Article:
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Business Advice

One-stop shops for SMEs

How companies can make use of Centres of Innovation
The Straits Times - March 22, 2012
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One-stop shops for SMEs

WHILE the Government has been encouraging firms to use technology and innovate to grow and differentiate themselves from the competition, bosses often complain that they lack the cash for such endeavours.

This is especially so among many small and medium-sized enterprises (SMEs).

They usually run a tight ship when it comes to finance and can rarely afford the burden of adopting or creating new technology.

This is where Spring hopes to help. Deputy chief executive Tan Kai Hoe notes: 'We want to encourage companies to leverage technology to improve their products, processes or services, so as to anchor their long-term competitiveness and to find new avenues of growth.'

He adds: 'The COIs (Centres of Innovation) are an important part of this strategy - they are our key partners to help companies innovate and upgrade their capabilities through technology.'

Spring has set up these COIs at selected research institutes and polytechnics to increase access to technology expertise.

These centres, funded under the Technology Innovation Programme (TIP), are one-stop shops providing laboratory facilities, technology consultancy, training courses and assistance for SMEs to test and develop their technology projects.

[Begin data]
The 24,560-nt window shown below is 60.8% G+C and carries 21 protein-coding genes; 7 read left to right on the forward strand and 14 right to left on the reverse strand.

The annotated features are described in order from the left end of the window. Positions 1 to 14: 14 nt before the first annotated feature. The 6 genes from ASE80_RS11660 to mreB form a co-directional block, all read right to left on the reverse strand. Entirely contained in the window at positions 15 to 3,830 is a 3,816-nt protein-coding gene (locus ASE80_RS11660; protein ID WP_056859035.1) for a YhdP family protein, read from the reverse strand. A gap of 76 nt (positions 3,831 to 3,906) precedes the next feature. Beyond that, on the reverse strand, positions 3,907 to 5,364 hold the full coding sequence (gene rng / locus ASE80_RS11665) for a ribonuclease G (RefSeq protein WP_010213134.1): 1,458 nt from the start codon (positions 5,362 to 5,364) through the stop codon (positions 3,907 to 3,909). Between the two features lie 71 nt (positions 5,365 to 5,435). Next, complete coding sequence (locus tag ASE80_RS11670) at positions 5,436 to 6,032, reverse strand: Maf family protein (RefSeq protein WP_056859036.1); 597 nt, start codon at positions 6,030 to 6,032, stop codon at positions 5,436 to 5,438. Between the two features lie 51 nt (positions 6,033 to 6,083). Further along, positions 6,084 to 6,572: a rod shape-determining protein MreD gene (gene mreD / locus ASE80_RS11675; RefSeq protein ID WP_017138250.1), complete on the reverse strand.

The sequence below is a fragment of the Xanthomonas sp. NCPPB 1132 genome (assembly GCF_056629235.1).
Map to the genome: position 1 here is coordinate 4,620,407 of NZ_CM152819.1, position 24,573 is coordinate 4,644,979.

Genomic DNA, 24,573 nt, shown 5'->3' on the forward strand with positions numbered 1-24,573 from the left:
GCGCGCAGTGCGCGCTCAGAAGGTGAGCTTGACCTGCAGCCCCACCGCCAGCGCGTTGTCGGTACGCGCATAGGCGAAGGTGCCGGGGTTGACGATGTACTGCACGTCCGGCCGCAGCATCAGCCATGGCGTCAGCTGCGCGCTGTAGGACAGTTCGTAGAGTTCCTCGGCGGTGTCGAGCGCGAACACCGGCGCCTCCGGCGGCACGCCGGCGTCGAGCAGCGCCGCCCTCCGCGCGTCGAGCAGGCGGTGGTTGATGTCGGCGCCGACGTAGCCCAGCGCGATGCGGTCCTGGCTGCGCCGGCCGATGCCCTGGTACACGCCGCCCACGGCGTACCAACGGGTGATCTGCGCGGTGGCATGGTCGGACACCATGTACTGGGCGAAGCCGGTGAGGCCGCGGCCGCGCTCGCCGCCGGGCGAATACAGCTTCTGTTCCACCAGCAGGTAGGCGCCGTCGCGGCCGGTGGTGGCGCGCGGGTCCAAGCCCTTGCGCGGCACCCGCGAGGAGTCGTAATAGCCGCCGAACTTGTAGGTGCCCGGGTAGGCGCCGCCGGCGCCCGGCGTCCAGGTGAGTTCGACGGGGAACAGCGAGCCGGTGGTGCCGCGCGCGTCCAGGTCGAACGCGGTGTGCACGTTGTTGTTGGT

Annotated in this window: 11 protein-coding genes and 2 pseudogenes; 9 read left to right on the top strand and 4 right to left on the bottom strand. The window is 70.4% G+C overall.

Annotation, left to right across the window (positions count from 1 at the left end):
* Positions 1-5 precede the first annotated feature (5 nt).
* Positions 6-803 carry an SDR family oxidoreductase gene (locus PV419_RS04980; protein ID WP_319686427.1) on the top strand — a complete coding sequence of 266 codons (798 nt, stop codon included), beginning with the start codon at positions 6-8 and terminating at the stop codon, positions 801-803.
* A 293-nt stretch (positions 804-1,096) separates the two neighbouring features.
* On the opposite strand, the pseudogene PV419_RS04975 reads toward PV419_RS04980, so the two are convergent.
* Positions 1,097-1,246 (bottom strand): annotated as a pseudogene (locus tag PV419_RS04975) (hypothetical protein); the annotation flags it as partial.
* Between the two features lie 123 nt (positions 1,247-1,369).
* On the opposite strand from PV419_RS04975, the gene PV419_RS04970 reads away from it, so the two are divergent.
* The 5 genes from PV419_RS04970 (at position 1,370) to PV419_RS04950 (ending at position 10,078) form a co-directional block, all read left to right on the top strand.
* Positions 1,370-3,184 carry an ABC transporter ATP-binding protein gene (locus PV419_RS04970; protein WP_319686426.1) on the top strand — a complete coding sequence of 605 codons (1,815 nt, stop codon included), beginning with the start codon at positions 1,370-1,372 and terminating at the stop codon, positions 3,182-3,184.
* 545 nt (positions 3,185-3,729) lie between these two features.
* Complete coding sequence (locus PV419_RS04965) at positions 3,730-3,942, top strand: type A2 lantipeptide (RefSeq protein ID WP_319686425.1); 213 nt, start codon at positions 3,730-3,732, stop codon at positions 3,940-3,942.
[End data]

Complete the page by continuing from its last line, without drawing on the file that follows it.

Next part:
They help SMEs bridge their innovation gaps by focusing on downstream, nearer-to-market projects that can be easily commercialised.

Spring has spent about $40 million on these centres in the past five years, meeting the costs of setting up COIs to provide a dedicated pool of manpower and technology infrastructure.

There is more to come. Mr Tan says a further $80 million has been set aside over the next five years to build new COIs.

Spring also plans to expand the current scope of these centres to provide higher value-added assistance such as commercialising an SME's intellectual property rights.

So far, the COIs, excluding the one for supply chain management which was just set up, have supported close to 700 projects and organised seminars and training courses for more than 3,500 SMEs.

COIs are just one of Spring's technology innovation initiatives. They also include schemes where experts can be seconded to an SME, with Spring funding the salaries for up to two years.

And SMEs unfamiliar with technology innovation can apply for an easy-to-use $5,000 voucher under the innovation voucher scheme to get them started.